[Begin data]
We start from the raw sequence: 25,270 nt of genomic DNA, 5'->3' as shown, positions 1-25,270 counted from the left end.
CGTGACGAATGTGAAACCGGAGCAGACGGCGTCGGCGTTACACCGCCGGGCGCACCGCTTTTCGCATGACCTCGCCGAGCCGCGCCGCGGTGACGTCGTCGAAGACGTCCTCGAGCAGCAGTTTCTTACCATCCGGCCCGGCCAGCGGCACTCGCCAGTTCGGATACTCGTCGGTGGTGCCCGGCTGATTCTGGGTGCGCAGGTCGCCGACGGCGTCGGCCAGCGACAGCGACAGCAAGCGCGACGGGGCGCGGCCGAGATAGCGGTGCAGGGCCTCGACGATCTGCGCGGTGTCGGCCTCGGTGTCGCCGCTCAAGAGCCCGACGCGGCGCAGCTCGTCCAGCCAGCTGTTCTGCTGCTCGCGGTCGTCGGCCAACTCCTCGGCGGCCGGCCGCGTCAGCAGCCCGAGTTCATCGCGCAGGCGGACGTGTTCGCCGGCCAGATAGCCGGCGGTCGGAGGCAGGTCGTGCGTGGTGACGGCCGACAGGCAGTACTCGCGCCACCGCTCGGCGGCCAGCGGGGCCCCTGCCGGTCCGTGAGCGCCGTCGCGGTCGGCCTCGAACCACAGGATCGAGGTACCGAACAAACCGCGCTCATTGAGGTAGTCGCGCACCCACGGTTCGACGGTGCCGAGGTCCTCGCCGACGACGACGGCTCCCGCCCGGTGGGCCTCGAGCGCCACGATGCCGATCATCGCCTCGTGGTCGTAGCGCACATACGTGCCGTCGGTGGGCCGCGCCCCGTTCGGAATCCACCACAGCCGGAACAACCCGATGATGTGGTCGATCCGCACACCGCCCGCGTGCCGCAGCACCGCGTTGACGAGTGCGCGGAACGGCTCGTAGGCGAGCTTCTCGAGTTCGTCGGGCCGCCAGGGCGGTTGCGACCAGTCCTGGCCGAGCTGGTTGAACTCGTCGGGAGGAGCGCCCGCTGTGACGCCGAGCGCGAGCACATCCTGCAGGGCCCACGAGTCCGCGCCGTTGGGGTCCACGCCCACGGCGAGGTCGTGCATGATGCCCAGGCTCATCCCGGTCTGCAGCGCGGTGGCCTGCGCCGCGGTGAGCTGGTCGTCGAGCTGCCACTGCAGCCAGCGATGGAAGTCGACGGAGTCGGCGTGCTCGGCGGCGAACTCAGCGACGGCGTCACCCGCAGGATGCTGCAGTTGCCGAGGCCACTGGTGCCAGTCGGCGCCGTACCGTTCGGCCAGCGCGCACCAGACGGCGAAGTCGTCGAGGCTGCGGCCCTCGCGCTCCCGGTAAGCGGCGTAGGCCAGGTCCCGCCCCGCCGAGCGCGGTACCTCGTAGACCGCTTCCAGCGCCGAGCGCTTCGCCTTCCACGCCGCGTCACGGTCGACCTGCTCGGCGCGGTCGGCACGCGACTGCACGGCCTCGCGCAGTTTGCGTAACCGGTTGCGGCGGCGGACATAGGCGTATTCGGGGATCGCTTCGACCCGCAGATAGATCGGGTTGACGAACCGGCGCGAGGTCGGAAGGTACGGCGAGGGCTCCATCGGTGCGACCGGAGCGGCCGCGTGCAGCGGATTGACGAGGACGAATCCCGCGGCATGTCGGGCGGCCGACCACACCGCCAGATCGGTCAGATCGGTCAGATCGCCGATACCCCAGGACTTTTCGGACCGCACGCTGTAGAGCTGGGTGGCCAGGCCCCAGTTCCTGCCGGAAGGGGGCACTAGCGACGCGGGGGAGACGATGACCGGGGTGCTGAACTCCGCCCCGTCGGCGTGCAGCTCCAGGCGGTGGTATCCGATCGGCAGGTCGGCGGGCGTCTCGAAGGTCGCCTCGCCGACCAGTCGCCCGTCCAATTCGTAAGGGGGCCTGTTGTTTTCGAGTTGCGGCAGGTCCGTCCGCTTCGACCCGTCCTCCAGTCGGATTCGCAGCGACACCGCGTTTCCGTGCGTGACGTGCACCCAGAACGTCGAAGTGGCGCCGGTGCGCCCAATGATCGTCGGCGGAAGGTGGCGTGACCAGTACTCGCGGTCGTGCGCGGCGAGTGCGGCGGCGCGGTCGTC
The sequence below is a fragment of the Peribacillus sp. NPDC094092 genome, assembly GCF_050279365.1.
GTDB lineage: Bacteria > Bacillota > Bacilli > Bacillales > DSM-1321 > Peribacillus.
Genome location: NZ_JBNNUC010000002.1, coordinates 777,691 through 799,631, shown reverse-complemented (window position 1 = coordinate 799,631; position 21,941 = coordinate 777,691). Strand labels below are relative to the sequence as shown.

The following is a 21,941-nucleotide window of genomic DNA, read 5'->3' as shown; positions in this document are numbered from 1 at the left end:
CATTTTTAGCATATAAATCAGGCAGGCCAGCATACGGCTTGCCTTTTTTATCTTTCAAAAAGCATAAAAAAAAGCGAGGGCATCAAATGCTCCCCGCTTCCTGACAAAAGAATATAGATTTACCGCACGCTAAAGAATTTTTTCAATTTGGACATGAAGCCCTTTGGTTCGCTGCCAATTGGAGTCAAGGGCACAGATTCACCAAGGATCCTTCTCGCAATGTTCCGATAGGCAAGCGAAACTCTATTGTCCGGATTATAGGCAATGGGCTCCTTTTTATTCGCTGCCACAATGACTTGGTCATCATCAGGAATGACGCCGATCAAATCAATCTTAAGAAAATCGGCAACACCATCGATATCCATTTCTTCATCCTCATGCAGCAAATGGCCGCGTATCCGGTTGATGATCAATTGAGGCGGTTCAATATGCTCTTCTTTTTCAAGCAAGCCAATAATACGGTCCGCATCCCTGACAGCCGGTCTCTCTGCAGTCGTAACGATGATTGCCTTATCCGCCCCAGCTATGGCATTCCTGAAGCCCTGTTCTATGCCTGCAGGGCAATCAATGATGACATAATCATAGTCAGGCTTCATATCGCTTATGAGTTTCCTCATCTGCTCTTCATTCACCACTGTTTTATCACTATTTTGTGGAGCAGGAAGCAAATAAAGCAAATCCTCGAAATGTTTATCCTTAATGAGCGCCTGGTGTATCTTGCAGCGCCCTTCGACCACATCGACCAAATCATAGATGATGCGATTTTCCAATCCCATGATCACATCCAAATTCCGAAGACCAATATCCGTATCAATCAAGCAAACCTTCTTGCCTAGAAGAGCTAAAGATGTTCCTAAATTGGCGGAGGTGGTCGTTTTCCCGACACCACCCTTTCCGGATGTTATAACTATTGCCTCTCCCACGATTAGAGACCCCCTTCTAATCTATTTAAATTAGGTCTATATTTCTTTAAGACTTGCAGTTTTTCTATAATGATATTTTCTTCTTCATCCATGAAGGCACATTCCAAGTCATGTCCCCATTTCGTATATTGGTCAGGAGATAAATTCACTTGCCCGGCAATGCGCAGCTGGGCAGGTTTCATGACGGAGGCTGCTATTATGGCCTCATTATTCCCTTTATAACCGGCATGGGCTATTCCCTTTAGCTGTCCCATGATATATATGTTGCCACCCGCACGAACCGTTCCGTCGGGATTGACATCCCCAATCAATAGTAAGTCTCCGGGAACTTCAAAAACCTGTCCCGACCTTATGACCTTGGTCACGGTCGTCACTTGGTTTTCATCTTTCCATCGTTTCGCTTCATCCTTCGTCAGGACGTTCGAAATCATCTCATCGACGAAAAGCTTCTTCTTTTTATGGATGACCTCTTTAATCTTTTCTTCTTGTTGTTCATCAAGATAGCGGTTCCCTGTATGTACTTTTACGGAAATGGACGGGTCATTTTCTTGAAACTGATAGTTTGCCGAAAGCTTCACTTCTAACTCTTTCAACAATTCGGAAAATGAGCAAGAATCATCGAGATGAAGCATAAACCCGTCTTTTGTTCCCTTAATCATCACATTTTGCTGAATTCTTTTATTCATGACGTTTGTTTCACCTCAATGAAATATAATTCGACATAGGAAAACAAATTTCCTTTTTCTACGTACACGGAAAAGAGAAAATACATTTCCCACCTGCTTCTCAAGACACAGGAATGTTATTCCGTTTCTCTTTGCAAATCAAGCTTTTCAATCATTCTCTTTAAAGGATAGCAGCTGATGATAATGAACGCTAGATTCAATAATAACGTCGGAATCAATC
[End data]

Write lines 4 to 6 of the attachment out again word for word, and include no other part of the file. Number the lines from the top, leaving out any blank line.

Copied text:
GTDB lineage: Bacteria > Bacillota > Bacilli > Bacillales > DSM-1321 > Peribacillus.
Genome location: NZ_JBNNUC010000002.1, coordinates 777,691 through 799,631, shown reverse-complemented (window position 1 = coordinate 799,631; position 21,941 = coordinate 777,691). Strand labels below are relative to the sequence as shown.

The following is a 21,941-nucleotide window of genomic DNA, read 5'->3' as shown; positions in this document are numbered from 1 at the left end: